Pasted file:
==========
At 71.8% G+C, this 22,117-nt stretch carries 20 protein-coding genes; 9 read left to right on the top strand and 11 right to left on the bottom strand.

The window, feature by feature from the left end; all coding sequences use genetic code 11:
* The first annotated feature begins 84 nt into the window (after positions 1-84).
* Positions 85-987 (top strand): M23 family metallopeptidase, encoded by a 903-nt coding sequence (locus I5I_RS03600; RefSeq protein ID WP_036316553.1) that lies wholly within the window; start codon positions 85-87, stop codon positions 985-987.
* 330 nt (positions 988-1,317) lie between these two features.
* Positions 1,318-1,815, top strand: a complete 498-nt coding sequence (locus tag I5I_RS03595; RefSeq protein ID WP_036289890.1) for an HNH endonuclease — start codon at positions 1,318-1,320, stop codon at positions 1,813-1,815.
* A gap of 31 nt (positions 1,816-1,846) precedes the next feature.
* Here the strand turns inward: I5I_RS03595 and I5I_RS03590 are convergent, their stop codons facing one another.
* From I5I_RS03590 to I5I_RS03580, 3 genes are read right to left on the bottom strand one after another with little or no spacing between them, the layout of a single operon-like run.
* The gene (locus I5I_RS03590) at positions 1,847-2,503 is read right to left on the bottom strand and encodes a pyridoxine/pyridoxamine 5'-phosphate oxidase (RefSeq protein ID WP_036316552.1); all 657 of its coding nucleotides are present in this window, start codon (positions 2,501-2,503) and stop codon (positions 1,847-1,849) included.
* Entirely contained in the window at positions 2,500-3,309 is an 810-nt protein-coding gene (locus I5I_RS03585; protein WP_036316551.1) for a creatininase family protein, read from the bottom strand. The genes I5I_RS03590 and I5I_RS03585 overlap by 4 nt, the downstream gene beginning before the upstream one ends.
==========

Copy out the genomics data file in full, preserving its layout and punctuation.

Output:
At 71.8% G+C, this 22,117-nt stretch carries 20 protein-coding genes; 9 read left to right on the top strand and 11 right to left on the bottom strand.

The window, feature by feature from the left end; all coding sequences use genetic code 11:
* The first annotated feature begins 84 nt into the window (after positions 1-84).
* Positions 85-987 (top strand): M23 family metallopeptidase, encoded by a 903-nt coding sequence (locus I5I_RS03600; RefSeq protein ID WP_036316553.1) that lies wholly within the window; start codon positions 85-87, stop codon positions 985-987.
* 330 nt (positions 988-1,317) lie between these two features.
* Positions 1,318-1,815, top strand: a complete 498-nt coding sequence (locus tag I5I_RS03595; RefSeq protein ID WP_036289890.1) for an HNH endonuclease — start codon at positions 1,318-1,320, stop codon at positions 1,813-1,815.
* A gap of 31 nt (positions 1,816-1,846) precedes the next feature.
* Here the strand turns inward: I5I_RS03595 and I5I_RS03590 are convergent, their stop codons facing one another.
* From I5I_RS03590 to I5I_RS03580, 3 genes are read right to left on the bottom strand one after another with little or no spacing between them, the layout of a single operon-like run.
* The gene (locus I5I_RS03590) at positions 1,847-2,503 is read right to left on the bottom strand and encodes a pyridoxine/pyridoxamine 5'-phosphate oxidase (RefSeq protein ID WP_036316552.1); all 657 of its coding nucleotides are present in this window, start codon (positions 2,501-2,503) and stop codon (positions 1,847-1,849) included.
* Entirely contained in the window at positions 2,500-3,309 is an 810-nt protein-coding gene (locus I5I_RS03585; protein WP_036316551.1) for a creatininase family protein, read from the bottom strand. The genes I5I_RS03590 and I5I_RS03585 overlap by 4 nt, the downstream gene beginning before the upstream one ends.